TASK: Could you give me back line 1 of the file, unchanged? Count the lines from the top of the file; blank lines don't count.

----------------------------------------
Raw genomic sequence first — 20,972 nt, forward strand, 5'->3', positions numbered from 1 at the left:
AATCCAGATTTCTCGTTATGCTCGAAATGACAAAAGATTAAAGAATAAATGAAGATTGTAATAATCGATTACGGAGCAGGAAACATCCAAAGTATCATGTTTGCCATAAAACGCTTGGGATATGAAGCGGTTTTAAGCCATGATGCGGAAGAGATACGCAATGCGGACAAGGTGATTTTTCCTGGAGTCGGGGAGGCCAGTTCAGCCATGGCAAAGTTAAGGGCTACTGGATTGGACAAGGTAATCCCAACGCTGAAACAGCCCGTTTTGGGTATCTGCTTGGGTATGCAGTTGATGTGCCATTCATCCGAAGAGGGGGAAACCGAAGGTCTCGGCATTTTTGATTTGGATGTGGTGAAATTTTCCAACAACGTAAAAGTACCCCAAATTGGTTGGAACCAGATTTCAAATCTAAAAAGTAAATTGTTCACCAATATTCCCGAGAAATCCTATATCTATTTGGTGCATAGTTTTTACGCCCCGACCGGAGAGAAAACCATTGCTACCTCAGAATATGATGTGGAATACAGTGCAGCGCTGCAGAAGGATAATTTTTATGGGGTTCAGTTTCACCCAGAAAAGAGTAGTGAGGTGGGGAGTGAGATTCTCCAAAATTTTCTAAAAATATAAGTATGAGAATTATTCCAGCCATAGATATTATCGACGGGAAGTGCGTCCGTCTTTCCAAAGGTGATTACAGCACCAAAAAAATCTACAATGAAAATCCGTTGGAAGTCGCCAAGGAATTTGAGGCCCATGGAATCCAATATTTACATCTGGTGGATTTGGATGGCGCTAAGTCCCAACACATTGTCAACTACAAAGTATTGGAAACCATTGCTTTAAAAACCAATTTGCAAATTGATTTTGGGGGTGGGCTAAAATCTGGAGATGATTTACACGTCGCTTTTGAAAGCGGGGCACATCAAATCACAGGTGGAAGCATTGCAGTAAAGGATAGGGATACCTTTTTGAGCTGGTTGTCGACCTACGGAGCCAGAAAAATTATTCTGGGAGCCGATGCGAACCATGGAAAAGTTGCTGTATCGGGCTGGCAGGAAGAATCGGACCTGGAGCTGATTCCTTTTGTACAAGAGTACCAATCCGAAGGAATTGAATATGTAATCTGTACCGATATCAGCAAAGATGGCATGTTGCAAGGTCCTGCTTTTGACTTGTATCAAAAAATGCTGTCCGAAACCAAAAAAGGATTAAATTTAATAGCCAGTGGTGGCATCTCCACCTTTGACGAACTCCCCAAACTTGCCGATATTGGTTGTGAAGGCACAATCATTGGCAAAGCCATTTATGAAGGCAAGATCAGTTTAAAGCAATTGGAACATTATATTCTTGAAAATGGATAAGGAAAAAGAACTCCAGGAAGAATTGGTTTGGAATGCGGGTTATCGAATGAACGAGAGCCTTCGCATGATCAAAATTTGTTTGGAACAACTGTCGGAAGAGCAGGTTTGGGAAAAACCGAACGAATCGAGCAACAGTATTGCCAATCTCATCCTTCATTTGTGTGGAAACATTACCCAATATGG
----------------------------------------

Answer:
Raw genomic sequence first — 20,972 nt, forward strand, 5'->3', positions numbered from 1 at the left: